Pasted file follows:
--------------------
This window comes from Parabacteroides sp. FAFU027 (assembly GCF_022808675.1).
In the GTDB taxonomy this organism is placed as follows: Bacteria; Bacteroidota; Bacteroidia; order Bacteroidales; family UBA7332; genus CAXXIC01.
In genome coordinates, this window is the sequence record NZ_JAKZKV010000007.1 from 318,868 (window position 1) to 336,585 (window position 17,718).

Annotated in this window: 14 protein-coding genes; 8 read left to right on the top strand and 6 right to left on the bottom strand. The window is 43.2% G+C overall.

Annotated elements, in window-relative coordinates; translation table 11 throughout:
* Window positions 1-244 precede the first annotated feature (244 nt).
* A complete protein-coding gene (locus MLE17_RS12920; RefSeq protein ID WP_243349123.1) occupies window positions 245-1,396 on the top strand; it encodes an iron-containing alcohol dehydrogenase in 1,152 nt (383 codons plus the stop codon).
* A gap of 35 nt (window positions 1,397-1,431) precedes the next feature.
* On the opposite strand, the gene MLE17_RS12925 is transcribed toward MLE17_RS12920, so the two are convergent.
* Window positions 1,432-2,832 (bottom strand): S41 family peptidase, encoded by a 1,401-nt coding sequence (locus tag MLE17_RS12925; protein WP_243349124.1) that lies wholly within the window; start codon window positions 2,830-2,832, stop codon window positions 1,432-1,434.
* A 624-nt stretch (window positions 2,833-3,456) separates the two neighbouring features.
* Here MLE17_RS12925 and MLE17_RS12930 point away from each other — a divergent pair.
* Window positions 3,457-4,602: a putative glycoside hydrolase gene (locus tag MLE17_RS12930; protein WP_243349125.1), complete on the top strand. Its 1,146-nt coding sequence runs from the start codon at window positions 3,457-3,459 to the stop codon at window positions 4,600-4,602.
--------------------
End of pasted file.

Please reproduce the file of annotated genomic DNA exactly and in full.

This window comes from Parabacteroides sp. FAFU027 (assembly GCF_022808675.1).
In the GTDB taxonomy this organism is placed as follows: Bacteria; Bacteroidota; Bacteroidia; order Bacteroidales; family UBA7332; genus CAXXIC01.
In genome coordinates, this window is the sequence record NZ_JAKZKV010000007.1 from 318,868 (window position 1) to 336,585 (window position 17,718).

Annotated in this window: 14 protein-coding genes; 8 read left to right on the top strand and 6 right to left on the bottom strand. The window is 43.2% G+C overall.

Annotated elements, in window-relative coordinates; translation table 11 throughout:
* Window positions 1-244 precede the first annotated feature (244 nt).
* A complete protein-coding gene (locus MLE17_RS12920; RefSeq protein ID WP_243349123.1) occupies window positions 245-1,396 on the top strand; it encodes an iron-containing alcohol dehydrogenase in 1,152 nt (383 codons plus the stop codon).
* A gap of 35 nt (window positions 1,397-1,431) precedes the next feature.
* On the opposite strand, the gene MLE17_RS12925 is transcribed toward MLE17_RS12920, so the two are convergent.
* Window positions 1,432-2,832 (bottom strand): S41 family peptidase, encoded by a 1,401-nt coding sequence (locus tag MLE17_RS12925; protein WP_243349124.1) that lies wholly within the window; start codon window positions 2,830-2,832, stop codon window positions 1,432-1,434.
* A 624-nt stretch (window positions 2,833-3,456) separates the two neighbouring features.
* Here MLE17_RS12925 and MLE17_RS12930 point away from each other — a divergent pair.
* Window positions 3,457-4,602: a putative glycoside hydrolase gene (locus tag MLE17_RS12930; protein WP_243349125.1), complete on the top strand. Its 1,146-nt coding sequence runs from the start codon at window positions 3,457-3,459 to the stop codon at window positions 4,600-4,602.